The spacecraft continues to function well and is currently 14 million kilometers from Earth. The major activity for last week was starting the performance testing of the K=15 R=1/6 convolutional code. Early tests results indicate that the Block III MCD is operating as expected and that the expected telecom link improvements match predicts.
The project is investigating some minor anomalies which occurred this week involving the spacecraft Command Detector Unit. The most serious of these occured on Monday, January 20 when the CDU transitioned to a lock state during a period when we were not uplinking to the spacecraft. The CDU lost lock as expected when we transmitted an uplink signal, but this "self-lock" behavior is not expected. In addition, we experienced two other episodes where commands were rejected by the spacecraft uplink hardware for unexplained reasons. The project has started a tiger team activity to further investigate these problems and determine potential causes. The possibility of solar flare induced SEUs is being assessed, but we are not ruling out other potential causes.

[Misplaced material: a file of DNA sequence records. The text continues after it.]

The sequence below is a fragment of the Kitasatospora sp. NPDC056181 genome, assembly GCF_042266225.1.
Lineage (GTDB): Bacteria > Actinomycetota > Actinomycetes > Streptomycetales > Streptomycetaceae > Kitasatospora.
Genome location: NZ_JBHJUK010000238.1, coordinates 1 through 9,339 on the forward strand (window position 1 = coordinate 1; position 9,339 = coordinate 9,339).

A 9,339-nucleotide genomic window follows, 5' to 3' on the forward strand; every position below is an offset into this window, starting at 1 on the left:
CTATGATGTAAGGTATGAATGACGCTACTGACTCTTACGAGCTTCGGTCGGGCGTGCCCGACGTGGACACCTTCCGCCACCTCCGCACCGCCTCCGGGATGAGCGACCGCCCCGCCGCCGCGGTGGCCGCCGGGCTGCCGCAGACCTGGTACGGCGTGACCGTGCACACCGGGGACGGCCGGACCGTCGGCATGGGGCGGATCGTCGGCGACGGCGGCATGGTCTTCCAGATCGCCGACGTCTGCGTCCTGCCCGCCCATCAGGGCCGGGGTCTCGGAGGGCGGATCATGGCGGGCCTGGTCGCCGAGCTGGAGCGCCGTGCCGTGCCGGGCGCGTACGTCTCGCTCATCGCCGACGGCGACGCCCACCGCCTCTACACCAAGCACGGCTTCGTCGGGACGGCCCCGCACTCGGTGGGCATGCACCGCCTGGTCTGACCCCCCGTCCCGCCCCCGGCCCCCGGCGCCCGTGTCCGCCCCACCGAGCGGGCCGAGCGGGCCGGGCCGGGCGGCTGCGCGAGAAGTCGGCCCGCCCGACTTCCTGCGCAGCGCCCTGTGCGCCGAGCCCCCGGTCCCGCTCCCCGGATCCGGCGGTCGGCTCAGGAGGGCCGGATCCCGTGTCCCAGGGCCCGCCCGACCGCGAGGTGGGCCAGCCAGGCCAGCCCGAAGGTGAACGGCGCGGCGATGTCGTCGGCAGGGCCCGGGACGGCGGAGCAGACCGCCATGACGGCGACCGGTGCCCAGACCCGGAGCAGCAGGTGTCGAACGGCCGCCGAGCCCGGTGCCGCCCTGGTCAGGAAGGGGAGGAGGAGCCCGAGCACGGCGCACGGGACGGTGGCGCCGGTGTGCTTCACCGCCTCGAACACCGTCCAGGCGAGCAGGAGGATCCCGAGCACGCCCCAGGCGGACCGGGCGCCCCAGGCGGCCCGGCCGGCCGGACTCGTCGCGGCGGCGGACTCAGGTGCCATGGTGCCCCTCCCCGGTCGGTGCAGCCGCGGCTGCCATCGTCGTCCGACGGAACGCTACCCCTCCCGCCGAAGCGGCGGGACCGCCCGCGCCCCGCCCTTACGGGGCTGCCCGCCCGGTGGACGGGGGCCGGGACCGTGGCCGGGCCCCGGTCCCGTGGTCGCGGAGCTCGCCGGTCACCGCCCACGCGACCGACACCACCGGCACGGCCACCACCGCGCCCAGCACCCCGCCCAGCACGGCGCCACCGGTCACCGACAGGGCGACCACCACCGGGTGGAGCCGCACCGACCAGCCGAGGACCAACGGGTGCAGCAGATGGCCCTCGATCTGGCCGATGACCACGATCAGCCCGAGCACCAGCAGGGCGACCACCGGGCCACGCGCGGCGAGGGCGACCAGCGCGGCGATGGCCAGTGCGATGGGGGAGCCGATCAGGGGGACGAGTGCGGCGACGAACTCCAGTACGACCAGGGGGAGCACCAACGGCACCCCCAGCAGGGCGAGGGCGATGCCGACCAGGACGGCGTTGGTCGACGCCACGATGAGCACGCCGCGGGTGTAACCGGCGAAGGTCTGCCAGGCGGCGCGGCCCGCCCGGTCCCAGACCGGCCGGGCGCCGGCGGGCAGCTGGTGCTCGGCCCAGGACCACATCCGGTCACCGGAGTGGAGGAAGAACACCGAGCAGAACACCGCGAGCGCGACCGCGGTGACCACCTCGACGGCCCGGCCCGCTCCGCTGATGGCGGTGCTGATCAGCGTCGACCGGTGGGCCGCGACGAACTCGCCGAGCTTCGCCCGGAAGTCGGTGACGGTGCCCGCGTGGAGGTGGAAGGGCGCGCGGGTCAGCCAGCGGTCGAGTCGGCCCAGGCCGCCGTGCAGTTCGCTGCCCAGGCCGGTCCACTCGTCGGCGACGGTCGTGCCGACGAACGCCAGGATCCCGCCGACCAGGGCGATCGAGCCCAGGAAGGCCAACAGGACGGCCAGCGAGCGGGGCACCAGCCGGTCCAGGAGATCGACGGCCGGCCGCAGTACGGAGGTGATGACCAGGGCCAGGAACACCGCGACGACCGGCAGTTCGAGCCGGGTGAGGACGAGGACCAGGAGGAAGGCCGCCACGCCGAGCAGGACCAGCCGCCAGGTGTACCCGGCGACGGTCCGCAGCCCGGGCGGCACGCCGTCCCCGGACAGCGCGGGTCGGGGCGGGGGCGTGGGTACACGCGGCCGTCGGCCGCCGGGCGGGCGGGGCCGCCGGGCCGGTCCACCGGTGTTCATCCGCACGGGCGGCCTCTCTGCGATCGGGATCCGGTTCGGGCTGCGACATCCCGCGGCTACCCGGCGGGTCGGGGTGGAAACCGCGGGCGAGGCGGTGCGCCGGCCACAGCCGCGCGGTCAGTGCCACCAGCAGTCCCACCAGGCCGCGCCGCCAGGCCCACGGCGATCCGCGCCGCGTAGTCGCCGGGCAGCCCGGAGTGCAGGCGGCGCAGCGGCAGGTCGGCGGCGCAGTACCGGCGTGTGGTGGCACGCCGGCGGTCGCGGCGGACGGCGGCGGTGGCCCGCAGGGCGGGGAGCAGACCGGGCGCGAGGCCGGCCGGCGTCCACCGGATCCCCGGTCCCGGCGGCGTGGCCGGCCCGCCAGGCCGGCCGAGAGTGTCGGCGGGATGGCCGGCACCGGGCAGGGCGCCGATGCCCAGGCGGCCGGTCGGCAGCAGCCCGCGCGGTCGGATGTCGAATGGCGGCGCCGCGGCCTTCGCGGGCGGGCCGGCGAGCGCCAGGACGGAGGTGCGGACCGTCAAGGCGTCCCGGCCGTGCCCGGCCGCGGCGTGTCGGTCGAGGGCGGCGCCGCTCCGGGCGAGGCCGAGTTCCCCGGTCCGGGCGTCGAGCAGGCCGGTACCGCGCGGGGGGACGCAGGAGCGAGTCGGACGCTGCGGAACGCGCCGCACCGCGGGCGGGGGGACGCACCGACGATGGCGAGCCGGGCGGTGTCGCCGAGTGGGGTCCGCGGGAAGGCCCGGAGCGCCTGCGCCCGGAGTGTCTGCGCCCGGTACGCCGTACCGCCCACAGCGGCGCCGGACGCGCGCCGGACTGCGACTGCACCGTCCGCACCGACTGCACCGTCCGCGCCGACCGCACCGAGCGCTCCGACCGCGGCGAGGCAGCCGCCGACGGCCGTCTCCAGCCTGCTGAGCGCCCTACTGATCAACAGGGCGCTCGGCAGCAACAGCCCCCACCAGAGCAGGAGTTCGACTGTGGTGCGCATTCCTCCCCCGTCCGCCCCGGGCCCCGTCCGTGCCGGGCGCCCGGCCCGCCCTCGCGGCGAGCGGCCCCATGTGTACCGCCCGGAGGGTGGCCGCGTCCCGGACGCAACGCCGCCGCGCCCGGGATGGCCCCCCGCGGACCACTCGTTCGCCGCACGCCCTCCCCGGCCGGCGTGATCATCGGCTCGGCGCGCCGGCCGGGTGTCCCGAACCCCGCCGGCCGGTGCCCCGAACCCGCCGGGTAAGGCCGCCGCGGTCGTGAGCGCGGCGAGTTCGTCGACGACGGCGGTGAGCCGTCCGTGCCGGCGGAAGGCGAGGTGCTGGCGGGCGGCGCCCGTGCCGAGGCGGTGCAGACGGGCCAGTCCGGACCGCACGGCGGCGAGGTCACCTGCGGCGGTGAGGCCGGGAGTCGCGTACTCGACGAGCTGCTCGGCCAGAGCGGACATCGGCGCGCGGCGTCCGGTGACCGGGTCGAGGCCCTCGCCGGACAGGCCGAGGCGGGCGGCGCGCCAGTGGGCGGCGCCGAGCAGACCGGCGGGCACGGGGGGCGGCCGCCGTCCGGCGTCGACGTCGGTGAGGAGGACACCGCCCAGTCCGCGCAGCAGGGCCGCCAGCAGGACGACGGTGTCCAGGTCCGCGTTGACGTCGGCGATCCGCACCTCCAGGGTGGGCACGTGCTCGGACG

The flight team is also investigating an attitude control fault that we experienced on Sunday, January 19. This fault occured when estimates of the attitude covariance matrix inexplicably jumped by several orders of magnitude. The resulting fault response reinitialized attitude control flight software and turned off the Propulsion Drive Electronics. Analysis of telemetry before and after the fault did not show a definitive cause. We are currently planning to perform additional diagnostic tests to assess memory and software integrity in case SEUs or numerical divergence problems may have caused this problem.
Continuing EDL and surface operations planning. The Rover team completed a successful Rover Operations Readiness Test, and planning is nearly complete for the first full team Surface Operations Readiness Test on January 27-28.
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